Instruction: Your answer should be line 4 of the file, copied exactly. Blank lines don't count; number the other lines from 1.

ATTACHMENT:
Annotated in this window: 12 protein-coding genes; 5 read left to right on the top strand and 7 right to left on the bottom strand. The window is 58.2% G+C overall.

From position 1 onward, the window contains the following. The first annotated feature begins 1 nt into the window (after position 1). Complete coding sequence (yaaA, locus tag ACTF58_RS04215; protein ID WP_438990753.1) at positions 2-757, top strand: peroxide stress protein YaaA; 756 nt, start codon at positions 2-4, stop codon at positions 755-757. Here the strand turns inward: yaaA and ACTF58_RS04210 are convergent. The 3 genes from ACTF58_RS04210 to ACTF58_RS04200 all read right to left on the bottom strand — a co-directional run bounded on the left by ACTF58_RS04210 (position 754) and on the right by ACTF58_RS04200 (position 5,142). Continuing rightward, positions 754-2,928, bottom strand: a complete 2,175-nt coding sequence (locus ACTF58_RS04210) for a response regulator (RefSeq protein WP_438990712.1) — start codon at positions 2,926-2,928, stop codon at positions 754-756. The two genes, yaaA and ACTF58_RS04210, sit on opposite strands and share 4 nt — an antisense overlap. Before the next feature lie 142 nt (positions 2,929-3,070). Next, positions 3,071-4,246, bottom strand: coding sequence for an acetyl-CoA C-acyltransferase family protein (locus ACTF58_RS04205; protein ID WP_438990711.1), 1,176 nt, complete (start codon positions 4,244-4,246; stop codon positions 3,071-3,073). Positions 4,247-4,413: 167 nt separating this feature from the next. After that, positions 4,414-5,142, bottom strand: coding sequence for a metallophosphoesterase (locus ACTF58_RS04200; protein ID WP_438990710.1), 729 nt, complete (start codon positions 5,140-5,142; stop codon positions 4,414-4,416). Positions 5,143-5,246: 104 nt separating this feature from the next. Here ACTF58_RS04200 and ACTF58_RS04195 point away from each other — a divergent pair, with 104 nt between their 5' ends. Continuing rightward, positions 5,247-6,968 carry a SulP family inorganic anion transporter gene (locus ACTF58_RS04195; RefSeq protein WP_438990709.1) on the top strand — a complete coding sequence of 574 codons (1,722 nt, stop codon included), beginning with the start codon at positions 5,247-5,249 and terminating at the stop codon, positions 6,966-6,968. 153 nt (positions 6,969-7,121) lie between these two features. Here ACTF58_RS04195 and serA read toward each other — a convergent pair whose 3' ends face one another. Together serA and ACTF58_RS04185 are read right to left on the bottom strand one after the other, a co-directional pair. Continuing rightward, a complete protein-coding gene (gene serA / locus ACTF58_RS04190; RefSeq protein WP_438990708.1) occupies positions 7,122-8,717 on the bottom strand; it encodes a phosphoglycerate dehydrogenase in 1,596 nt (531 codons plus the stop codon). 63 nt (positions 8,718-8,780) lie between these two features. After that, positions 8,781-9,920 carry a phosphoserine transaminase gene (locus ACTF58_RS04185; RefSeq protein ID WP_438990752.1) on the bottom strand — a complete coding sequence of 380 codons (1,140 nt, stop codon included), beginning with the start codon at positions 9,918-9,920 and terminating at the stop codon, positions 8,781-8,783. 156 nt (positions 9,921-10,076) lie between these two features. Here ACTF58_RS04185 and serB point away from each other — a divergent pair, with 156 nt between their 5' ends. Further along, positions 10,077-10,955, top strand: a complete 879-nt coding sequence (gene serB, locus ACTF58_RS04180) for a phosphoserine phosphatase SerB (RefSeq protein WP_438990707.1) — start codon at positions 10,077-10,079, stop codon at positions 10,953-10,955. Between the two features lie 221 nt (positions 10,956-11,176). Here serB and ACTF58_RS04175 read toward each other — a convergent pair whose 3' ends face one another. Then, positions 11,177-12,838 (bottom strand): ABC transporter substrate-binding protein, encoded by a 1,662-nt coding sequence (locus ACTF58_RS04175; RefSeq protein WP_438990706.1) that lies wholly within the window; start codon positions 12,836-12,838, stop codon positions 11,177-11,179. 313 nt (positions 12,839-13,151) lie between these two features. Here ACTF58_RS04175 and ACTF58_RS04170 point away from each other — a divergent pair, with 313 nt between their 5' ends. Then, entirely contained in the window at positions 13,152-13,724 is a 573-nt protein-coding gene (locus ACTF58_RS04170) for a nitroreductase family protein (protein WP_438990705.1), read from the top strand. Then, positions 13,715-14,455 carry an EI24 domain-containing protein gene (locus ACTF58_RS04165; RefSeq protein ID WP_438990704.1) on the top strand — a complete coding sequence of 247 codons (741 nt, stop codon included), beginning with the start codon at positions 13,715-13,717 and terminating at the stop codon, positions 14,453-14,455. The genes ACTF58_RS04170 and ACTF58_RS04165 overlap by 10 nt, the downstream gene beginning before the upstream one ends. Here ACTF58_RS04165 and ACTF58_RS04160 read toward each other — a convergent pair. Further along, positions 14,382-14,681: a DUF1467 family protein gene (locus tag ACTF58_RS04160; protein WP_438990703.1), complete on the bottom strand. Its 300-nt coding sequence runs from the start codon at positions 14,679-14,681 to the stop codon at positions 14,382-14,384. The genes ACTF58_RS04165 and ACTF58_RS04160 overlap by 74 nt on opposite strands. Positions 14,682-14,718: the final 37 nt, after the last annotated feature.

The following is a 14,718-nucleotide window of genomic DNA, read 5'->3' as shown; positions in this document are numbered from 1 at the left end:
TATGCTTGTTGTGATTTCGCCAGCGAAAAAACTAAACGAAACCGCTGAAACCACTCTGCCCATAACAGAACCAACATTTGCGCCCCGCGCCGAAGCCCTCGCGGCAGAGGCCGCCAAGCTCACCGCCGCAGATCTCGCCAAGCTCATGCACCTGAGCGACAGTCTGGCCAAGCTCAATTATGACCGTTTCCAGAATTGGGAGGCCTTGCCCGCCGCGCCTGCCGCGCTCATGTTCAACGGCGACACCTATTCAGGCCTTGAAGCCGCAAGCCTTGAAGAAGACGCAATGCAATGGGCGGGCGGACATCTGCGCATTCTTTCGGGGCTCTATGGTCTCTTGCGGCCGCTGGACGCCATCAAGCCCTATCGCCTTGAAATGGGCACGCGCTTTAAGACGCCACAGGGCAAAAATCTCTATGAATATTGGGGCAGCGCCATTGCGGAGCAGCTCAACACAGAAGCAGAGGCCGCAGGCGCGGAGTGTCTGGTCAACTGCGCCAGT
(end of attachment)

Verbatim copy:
TATGCTTGTTGTGATTTCGCCAGCGAAAAAACTAAACGAAACCGCTGAAACCACTCTGCCCATAACAGAACCAACATTTGCGCCCCGCGCCGAAGCCCTCGCGGCAGAGGCCGCCAAGCTCACCGCCGCAGATCTCGCCAAGCTCATGCACCTGAGCGACAGTCTGGCCAAGCTCAATTATGACCGTTTCCAGAATTGGGAGGCCTTGCCCGCCGCGCCTGCCGCGCTCATGTTCAACGGCGACACCTATTCAGGCCTTGAAGCCGCAAGCCTTGAAGAAGACGCAATGCAATGGGCGGGCGGACATCTGCGCATTCTTTCGGGGCTCTATGGTCTCTTGCGGCCGCTGGACGCCATCAAGCCCTATCGCCTTGAAATGGGCACGCGCTTTAAGACGCCACAGGGCAAAAATCTCTATGAATATTGGGGCAGCGCCATTGCGGAGCAGCTCAACACAGAAGCAGAGGCCGCAGGCGCGGAGTGTCTGGTCAACTGCGCCAGT